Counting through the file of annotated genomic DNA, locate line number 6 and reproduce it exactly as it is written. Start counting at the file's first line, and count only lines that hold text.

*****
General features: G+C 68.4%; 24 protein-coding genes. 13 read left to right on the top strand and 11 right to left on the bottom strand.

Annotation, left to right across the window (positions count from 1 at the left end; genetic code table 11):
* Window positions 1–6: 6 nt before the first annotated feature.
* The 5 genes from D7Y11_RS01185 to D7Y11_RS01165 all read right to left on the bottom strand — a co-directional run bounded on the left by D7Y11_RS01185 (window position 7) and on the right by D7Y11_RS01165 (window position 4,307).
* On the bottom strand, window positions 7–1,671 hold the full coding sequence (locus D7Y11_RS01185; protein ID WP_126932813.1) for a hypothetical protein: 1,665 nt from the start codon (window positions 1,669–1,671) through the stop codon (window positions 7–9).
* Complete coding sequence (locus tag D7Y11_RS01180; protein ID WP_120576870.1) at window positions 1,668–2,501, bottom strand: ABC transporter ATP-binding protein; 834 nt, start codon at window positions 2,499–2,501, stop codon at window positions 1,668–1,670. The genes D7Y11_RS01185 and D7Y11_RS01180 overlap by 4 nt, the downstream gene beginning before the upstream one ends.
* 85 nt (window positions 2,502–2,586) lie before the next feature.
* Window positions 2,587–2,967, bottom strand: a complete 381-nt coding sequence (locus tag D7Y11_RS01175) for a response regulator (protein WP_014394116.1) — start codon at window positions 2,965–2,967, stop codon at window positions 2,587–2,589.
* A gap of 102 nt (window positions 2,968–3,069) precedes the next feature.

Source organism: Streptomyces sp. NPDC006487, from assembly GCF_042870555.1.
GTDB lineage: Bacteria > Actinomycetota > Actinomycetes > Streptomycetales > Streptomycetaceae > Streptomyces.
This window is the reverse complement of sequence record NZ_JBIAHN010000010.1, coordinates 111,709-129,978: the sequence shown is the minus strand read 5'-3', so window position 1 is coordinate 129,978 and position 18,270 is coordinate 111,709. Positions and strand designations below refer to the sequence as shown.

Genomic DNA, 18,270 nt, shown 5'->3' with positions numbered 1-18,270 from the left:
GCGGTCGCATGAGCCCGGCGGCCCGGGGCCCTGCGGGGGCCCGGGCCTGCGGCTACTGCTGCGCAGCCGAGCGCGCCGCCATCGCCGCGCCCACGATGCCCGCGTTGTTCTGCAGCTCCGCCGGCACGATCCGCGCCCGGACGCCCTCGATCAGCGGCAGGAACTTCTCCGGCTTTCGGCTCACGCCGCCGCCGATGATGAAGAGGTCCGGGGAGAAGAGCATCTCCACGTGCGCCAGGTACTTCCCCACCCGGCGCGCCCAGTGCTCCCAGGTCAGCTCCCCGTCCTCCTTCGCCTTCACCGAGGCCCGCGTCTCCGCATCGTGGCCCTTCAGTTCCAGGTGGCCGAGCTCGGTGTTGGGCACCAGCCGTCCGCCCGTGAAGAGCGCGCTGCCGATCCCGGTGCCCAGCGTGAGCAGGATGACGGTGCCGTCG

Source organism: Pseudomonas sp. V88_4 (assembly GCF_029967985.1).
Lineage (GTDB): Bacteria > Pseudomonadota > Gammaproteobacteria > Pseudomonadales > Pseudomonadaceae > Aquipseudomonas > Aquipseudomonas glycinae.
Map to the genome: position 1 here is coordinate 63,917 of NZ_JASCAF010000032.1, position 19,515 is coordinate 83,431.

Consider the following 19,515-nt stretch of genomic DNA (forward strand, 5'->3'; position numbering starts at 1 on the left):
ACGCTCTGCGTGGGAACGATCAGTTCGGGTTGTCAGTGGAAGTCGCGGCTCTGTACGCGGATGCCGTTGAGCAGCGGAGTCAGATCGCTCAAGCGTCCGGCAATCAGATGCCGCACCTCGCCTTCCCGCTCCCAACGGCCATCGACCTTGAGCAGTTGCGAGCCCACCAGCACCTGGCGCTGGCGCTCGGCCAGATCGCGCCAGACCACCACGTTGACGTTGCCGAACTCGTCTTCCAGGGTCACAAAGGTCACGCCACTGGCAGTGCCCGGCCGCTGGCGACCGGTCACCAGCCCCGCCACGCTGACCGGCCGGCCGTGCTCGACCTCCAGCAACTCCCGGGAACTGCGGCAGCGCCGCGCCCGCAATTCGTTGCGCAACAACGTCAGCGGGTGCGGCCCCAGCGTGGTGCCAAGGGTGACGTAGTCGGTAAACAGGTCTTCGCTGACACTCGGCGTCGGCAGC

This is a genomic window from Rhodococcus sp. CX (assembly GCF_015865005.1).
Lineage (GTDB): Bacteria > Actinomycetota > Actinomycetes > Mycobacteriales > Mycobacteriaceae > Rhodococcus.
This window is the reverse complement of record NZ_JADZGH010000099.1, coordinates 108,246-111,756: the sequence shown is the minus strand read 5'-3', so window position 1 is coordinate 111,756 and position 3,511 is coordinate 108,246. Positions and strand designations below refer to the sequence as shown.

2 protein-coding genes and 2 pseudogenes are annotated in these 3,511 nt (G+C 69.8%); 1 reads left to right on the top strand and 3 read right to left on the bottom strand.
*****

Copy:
* Complete coding sequence (locus tag D7Y11_RS01180; protein ID WP_120576870.1) at window positions 1,668–2,501, bottom strand: ABC transporter ATP-binding protein; 834 nt, start codon at window positions 2,499–2,501, stop codon at window positions 1,668–1,670. The genes D7Y11_RS01185 and D7Y11_RS01180 overlap by 4 nt, the downstream gene beginning before the upstream one ends.